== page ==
Pretty sweet: Girl Scout Cookie program teaches leadership, interpersonal skills and more

BUCKHANNON – It’s that time of year again: time to enjoy minty-sweet or peanut butter and chocolate treats.

That’s right – it’s Girl Scout Cookie time!

This year, local Girl Scouts, who are members of troops in the Girl Scouts of Black Diamond Council, will be selling eight varieties of cookies including Thin Mints, Samoas, Tagalongs, Do-si-dos, Trefoils, Savannah Smiles, Toffee-tastic and Girl Scout S’mores.

While most people have their very favorite Girl Scout Cookie, and others enjoy all flavors, have you stopped to consider the real reason for the sale? Did you know that, according to the Black Diamond Girl Scout website at, the Girl Scout Cookie Sale program is the largest girl-led entrepreneurial program in the world?

The program helps girls develop many lifelong skills including goal setting, decision making, money management skills, interpersonal skills and business ethics.

The Girl Scout Cookie sale in Upshur County started on Friday, Jan. 4, and girls will be taking orders through Feb. 1.

Upshur County Service Unit Administrator and Cookie Chairperson Jannie Hoover said Upshur County Girl Scouts sold nearly 20,000 packages of Girl Scout cookies last year and the more than 100 Upshur County Girl Scouts hope to break that record in 2019.

“Last year, I had girls in Daisy Girl Scouts through Cadette Girl Scouts, and this year I had three girls who bridged up,” said Hoover. “This year we have girls that are Daisy Girl Scouts all the way up to Senior Girl Scouts. Last year, our troop alone sold more than 6,000 boxes of cookies.”

Hoover said she feels the Girl Scout Cookie program helps girls do much more than just earn money.

“They learn to set goals and learn to work together as a group,” she said. “They learn responsibility and confidence when they go out and ask folks to purchase their product.”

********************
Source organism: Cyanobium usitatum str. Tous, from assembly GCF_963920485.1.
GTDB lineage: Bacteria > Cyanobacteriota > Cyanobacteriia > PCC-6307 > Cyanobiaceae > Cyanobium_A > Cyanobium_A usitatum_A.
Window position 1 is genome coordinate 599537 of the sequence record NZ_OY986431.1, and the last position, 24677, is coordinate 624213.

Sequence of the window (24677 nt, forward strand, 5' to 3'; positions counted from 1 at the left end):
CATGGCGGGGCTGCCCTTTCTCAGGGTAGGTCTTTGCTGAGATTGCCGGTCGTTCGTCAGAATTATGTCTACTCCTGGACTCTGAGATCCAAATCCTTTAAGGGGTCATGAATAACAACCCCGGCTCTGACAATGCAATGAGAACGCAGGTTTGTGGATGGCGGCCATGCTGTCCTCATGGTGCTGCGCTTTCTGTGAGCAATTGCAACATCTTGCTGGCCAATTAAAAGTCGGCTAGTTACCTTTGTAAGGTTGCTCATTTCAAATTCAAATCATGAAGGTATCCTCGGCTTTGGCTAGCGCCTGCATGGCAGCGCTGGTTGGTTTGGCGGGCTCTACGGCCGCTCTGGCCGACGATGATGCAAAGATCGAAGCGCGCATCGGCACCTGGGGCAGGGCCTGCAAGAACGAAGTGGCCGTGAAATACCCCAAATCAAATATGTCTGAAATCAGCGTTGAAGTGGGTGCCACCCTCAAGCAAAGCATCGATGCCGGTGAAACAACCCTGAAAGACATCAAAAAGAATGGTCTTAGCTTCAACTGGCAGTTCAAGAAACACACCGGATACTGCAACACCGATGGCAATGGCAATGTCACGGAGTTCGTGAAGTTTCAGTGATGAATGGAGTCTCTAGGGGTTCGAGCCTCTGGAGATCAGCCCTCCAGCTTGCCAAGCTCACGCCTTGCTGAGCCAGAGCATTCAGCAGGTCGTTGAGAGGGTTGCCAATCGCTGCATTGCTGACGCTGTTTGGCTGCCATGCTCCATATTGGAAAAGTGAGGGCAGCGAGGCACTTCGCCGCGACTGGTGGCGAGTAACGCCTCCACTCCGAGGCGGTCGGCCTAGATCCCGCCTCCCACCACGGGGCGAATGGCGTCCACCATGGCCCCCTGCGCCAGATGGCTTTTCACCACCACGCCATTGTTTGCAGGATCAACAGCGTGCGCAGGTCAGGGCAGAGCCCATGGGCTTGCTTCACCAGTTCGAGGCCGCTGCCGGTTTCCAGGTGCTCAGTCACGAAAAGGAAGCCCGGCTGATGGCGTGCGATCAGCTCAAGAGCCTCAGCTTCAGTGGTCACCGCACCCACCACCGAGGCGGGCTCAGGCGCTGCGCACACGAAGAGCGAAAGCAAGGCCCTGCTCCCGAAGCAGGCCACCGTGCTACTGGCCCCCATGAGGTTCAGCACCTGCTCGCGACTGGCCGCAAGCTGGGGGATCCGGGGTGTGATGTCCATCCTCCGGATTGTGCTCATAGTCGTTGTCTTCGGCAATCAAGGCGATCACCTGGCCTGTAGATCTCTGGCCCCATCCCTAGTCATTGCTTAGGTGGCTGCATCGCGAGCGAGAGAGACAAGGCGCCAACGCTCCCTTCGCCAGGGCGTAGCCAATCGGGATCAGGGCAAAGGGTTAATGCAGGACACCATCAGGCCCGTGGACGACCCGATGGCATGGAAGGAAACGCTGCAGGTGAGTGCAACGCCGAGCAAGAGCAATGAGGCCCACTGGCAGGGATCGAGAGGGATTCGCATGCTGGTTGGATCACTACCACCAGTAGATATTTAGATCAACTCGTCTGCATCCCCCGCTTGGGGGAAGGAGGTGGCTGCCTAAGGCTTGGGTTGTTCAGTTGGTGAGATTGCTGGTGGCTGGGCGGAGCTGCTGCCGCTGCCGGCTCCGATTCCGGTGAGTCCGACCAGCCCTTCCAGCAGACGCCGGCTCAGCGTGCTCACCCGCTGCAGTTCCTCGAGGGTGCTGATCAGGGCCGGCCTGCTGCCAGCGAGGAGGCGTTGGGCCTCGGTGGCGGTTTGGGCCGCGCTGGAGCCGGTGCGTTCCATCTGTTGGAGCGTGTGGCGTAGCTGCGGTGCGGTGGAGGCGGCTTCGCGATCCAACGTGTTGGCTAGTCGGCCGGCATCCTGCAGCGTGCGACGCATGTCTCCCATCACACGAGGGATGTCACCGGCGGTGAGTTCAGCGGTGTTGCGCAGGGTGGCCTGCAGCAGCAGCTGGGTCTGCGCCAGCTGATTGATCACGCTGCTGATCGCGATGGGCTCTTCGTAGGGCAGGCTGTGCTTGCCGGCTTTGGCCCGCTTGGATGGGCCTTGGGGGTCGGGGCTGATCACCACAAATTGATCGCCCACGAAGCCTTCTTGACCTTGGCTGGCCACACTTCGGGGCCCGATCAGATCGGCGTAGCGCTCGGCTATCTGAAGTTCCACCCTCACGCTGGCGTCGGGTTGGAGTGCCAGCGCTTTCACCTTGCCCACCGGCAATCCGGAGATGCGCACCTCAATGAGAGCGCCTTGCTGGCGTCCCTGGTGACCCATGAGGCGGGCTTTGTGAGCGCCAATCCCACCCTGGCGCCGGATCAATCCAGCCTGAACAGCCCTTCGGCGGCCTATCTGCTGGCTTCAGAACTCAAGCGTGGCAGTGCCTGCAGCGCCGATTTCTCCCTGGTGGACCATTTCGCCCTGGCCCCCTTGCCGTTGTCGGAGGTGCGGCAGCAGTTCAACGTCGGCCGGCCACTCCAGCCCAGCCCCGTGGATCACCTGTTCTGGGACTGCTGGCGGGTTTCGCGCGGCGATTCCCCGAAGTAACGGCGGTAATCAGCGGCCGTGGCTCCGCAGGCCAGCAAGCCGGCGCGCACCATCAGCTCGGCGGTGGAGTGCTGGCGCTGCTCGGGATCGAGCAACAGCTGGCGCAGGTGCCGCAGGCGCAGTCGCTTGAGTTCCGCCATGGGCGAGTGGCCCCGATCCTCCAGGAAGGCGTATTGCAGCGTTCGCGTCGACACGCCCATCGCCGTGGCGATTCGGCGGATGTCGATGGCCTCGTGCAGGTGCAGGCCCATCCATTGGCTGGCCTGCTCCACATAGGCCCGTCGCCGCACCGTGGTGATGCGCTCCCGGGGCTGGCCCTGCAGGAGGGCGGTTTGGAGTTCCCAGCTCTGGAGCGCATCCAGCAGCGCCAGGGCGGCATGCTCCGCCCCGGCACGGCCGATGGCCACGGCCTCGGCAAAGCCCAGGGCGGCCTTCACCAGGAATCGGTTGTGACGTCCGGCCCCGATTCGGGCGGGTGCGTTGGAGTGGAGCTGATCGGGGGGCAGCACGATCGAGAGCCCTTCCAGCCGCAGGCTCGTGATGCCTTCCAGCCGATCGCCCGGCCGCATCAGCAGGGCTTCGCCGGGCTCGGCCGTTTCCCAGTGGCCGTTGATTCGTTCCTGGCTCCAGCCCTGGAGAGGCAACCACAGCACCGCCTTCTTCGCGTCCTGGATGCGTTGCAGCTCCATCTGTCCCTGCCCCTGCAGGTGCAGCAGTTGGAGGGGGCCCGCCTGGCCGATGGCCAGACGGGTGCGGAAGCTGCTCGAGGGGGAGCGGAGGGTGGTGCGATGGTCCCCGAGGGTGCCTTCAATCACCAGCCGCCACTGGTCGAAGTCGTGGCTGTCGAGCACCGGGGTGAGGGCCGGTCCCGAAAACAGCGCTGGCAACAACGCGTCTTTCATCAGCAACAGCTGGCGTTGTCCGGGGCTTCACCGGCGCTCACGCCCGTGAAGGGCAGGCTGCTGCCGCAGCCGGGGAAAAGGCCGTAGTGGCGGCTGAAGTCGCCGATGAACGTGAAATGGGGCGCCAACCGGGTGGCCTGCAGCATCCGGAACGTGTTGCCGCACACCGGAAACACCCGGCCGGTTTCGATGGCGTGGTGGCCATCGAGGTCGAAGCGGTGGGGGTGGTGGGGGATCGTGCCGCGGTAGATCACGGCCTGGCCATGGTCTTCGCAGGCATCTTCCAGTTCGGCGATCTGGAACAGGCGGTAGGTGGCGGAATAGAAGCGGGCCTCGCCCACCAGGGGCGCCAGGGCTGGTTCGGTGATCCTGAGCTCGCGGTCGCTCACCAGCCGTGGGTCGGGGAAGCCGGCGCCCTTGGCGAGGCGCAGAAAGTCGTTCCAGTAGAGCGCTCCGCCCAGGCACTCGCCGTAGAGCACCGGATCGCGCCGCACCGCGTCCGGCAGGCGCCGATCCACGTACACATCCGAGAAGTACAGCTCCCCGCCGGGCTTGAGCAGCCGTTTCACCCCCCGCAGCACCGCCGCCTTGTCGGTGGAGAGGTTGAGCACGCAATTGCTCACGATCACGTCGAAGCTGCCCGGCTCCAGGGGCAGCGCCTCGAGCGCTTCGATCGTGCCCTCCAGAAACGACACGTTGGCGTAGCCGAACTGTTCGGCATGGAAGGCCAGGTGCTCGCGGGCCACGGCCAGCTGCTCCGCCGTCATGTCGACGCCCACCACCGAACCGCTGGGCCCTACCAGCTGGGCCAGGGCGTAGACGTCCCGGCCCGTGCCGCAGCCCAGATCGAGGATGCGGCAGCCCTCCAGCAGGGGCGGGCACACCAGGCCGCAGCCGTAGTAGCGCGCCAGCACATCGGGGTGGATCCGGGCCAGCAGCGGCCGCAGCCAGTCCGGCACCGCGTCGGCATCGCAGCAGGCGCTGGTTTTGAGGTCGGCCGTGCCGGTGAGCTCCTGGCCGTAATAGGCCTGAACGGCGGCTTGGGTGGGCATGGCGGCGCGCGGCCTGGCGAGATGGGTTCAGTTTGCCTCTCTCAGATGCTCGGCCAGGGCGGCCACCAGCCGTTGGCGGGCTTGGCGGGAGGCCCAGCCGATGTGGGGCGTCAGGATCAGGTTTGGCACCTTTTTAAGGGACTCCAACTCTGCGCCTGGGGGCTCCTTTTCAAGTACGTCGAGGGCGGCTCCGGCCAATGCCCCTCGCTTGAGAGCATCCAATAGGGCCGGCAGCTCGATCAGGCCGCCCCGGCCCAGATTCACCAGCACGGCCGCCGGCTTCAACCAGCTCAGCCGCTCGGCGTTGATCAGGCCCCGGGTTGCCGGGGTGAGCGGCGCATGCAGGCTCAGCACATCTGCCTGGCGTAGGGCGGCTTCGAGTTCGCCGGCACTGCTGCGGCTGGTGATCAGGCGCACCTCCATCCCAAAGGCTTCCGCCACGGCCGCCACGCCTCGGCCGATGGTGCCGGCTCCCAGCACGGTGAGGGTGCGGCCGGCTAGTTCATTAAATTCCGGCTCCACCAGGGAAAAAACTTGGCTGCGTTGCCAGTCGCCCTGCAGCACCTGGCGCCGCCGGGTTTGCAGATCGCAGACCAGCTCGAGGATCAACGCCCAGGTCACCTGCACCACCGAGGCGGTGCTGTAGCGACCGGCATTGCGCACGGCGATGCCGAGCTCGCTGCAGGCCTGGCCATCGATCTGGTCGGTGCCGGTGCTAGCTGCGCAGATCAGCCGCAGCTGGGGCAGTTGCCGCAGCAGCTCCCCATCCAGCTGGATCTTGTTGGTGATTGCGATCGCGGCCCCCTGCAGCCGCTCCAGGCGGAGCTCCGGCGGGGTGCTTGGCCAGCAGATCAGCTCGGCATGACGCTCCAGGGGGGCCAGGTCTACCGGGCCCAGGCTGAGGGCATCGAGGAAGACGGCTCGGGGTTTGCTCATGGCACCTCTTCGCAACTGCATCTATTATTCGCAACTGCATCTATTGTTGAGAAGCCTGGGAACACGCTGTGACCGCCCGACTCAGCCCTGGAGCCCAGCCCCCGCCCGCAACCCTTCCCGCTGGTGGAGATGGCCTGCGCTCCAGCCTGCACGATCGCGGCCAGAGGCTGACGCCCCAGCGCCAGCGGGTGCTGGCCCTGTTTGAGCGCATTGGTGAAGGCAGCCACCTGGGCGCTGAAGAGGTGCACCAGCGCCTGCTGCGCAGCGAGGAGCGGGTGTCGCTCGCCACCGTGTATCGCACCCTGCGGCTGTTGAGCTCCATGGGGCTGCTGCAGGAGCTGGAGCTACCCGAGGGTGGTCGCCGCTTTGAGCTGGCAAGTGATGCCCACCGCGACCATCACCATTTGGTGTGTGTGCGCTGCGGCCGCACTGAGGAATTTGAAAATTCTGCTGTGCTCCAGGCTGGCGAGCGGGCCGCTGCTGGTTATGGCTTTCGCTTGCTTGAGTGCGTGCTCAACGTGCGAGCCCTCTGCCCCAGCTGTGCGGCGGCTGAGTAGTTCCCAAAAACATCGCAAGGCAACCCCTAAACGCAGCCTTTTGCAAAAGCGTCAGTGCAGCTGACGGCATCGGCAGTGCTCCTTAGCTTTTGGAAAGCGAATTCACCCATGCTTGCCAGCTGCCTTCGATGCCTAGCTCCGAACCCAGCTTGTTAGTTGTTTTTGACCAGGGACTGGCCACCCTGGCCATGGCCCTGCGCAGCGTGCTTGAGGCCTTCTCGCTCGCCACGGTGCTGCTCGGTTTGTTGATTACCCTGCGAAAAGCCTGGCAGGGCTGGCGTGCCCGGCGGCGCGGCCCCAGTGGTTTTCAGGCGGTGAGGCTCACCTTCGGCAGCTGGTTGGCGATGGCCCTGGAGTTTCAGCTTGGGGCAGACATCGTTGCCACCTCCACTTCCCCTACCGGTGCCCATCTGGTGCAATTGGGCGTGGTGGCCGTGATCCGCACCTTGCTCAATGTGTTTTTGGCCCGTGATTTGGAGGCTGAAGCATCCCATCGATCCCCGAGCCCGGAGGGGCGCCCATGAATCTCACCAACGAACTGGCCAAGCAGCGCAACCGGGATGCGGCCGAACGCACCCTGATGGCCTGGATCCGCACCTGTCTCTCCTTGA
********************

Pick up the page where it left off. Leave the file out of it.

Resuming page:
Michelle Riffle was an Upshur County Girl Scout and after graduation, she led a group of Upshur County girls from fourth grade until they graduated.

“They worked hard each year selling cookies, so they could go on trips, earn money for their badges, books and uniforms, as well as earn money to help complete service projects to help others in the community,” Riffle said. “By the time the girls graduated high school, nine of them had earned their Gold Award, the highest award a Girl Scout can earn.”

After taking a few years off from Girl Scouting, Riffle said she has been back volunteering as a leader again for four years now, helping with her daughter Addison’s troop.

“Addison has a theme for her Girl Scout Cookie Sale program this year,” Riffle said. “She wants people to be a ‘smart cookie’ and order Girl Scout Cookies.”

Hoover said it’s not too late for girls who want to join Girl Scouts.

“We have troops in all of the schools here in Upshur County,” she said. “We are currently looking for Girl Scouts and Girl Scout Leaders for Hodgesville. We will be signing them up this Tuesday and invite girls and their parents to attend to learn more about Girl Scouting.”

Hoover, who has volunteered as a Girl Scout leader for eight years in Upshur County, said the Girl Scouts of Black Diamond Council website allows folks to log on and enter their zip codes to learn where Girl Scout Cookie Booth Sales will be once cookies arrive.

The booth sales are located at different locations where the girls will set up to sell the cookies once the cookies are shipped to local Girl Scout groups.

“When the cookies come in, they are delivered to the Buckhannon Fire Department – and they come in around Feb. 22 and March 1,” Hoover said. “Once they are delivered, the troop leaders come and pick up the cookies for their troop. Then the troop leaders split them up for each Girl Scout to pick up the boxes they sold and deliver.”

Hoover said after the girls deliver their cookies, there are more cookies available from the cookie cupboard, and the troops set up for their booth sales.

“The girls really love selling Girl Scout Cookies – they have a wonderful exciting time and take it very seriously,” she said. “My daughter Abby Hoover gets so excited every time she gets a new cookie order. We appreciate the support of the community and helping the girls develop these skills.”

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